A good pay system will also recognize the extra training and education that one of our staff has pursued.  It is sometimes significant enough to be rewarded.  Suppose our youth minister completes a Master’s degree in adolescent psychology.  This is directly relevant to her current job and career choice.  It establishes additional professional credentials.  We should probably deal with it in the compensation arena or face possibly losing this key person.  In a good work environment, the church and the employee will agree at the outset whether or not there will be additional pay upon completion of a given education or training experience.

Finally, we need a system to establish work goals, and evaluate how they are accomplished.  A good pay system has built in capacity to reward superior performance.  We might have annual superior performance increments as high as two steps of the range.  This does not mean that one of our staff could necessarily exceed the top of the range – that too is a matter for thoughtful consideration in the employment philosophy and implementation policies.  I counsel churches to not exceed their published ranges in such cases; rather understand that there is more than one route to the top.

The entire discussion to this point has been about how to establish a particular amount that we should pay a particular employee within their range.  Suppose that, as so many churches find, when the personnel committee completes all the initial work of defining jobs, setting pay ranges, and giving weights to the three factors above they find great discrepancies between what is happening now and what the compensation protocol suggests.  Suppose further that the discrepancies range from very small for some positions to very large, but in total will cost more than we can possibly accomplish immediately.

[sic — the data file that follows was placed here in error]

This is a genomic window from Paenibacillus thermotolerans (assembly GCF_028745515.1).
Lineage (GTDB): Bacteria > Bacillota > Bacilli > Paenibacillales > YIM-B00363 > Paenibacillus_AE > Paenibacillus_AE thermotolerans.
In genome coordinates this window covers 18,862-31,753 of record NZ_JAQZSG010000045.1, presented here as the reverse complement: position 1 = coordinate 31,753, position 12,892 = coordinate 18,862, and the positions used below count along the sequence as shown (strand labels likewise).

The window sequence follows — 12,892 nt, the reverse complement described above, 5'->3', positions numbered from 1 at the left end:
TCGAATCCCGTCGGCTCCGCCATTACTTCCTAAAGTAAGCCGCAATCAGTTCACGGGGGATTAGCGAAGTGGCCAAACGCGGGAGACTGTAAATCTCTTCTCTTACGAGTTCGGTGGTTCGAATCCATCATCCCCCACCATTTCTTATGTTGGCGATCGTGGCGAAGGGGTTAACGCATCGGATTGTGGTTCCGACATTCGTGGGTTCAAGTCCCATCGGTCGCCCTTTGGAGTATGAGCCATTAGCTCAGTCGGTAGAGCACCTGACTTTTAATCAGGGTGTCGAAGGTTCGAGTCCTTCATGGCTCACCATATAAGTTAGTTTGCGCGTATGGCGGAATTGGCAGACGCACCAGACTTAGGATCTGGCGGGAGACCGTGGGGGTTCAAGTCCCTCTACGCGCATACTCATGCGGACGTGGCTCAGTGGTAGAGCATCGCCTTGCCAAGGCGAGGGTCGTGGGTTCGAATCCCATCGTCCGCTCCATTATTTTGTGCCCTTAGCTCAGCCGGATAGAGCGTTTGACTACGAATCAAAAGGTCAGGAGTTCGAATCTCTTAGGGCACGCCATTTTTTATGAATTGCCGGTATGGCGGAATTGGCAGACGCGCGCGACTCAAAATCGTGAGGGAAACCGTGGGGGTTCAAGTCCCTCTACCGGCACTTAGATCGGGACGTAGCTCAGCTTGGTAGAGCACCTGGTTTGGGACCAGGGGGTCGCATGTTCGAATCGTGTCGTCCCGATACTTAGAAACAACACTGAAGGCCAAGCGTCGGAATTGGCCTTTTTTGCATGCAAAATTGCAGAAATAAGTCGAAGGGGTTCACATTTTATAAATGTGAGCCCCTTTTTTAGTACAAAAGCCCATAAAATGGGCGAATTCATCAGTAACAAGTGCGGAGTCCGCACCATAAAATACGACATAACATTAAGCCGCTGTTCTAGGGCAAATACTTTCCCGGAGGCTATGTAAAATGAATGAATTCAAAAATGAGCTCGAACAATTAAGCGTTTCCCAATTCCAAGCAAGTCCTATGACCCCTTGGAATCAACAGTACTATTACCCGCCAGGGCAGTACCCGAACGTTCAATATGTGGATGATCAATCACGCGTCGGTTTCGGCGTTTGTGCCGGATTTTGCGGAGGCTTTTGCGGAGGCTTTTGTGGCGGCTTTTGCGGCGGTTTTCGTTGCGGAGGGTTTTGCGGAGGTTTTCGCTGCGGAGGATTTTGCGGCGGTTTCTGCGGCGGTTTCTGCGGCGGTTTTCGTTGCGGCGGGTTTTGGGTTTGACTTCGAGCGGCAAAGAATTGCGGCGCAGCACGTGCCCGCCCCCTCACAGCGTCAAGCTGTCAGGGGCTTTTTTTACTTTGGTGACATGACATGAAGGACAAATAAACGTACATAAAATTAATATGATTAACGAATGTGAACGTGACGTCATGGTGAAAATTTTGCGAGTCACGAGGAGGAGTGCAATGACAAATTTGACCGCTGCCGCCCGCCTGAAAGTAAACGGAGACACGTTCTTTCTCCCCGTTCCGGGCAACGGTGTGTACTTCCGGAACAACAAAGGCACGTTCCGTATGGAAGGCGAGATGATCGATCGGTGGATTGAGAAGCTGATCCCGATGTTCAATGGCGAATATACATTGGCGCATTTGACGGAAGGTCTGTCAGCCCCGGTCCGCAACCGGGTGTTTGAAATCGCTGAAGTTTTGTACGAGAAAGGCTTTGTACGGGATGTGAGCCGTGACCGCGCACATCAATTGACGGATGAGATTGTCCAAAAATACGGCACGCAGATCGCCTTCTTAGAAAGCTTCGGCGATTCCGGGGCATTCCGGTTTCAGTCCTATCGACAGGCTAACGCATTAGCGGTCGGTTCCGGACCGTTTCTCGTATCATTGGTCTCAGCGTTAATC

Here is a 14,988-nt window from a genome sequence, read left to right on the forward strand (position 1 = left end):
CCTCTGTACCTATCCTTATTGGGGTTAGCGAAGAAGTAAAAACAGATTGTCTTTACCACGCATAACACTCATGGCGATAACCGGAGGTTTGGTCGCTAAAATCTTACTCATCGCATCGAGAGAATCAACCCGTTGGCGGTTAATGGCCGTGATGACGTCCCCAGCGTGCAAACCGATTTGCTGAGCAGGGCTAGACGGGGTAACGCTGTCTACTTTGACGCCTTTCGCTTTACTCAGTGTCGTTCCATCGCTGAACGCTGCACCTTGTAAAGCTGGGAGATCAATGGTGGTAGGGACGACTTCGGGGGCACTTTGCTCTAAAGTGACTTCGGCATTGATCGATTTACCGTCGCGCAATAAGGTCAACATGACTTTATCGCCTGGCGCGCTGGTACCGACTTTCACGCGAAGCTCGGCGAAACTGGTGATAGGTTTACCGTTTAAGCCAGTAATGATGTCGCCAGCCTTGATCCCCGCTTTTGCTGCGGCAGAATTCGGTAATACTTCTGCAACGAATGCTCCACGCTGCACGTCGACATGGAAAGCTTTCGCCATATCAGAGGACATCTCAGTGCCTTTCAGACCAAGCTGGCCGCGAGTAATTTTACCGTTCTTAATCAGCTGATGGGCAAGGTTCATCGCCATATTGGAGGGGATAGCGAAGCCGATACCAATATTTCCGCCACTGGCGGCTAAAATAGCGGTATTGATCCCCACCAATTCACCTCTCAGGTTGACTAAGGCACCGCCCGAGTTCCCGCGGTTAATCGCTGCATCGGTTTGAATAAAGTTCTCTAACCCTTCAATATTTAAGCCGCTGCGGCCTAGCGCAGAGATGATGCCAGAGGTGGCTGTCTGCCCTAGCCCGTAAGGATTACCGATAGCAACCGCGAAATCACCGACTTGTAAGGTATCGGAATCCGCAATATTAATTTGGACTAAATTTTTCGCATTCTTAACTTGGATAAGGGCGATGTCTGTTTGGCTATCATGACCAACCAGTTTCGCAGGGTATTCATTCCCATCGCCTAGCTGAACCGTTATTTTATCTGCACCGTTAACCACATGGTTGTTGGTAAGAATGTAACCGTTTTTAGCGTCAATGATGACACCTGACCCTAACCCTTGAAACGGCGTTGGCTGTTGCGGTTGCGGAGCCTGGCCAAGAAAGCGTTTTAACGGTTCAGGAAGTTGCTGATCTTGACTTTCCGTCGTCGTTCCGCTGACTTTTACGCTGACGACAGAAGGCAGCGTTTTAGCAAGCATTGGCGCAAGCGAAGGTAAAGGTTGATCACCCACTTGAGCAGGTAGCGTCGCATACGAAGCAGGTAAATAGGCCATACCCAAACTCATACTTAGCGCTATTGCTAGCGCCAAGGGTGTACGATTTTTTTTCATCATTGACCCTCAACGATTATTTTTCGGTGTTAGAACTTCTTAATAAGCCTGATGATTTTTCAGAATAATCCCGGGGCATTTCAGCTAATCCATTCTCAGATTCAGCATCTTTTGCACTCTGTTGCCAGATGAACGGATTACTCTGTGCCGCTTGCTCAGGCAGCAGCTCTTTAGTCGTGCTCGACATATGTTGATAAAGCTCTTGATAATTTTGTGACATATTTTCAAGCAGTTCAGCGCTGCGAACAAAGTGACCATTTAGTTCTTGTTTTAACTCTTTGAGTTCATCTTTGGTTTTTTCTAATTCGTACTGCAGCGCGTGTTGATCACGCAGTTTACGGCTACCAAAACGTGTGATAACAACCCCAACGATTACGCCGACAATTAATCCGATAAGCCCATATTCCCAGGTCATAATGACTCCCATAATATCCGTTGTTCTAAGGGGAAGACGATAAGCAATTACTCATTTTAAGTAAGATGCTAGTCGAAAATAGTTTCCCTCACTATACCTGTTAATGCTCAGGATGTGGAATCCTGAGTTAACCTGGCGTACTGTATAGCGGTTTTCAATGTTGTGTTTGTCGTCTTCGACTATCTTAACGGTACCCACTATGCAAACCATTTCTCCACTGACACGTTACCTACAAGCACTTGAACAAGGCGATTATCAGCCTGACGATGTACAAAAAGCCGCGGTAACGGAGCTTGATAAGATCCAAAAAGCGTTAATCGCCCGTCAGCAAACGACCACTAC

What is required is that the congregation (not just the board) needs to decide upon a multi-year goal which will take it to employment practices compatible with the adopted employment philosophy.  The job of the personnel committee is then to determine how to approach annual increments to attain the goal.  Should every staff person receive something every year?  Should we concentrate most heavily initially on those who are furthest behind?  Should we start with just salary adjustments, or just the health insurance coverage?  Each congregation must come to its own resolution.

I have summarized this chapter’s main thoughts in spreadsheet format for three positions in the church, a minister and a part-time office administrator.  You might want to develop similar documentation as part of your budget process to capture the historical record of decisions for each staff person.  (See Appendix 11)

[1] I am not an attorney.  What I say in this chapter reflects only my own simple understandings.  If you think you need to consult an attorney on personnel issues, you probably should.

[2] For example, the employer might allow each employee to transfer unused hours up to the number of hours in the employee’s normal weekly schedule to the permanent account.  Any remaining hours go into the temporary account.

[3] Or, look at the Compensation Handbook for Church Staff.  This is a multi-denominational salary and compensation survey which is updated annually.  Find it at

[4] In truth, most churches do not have an employee evaluation process that can be trusted.  So, recognizing longevity is a good proxy for the evaluative process we fail at.  I am not arguing the point as “either/or”.  Both are useful.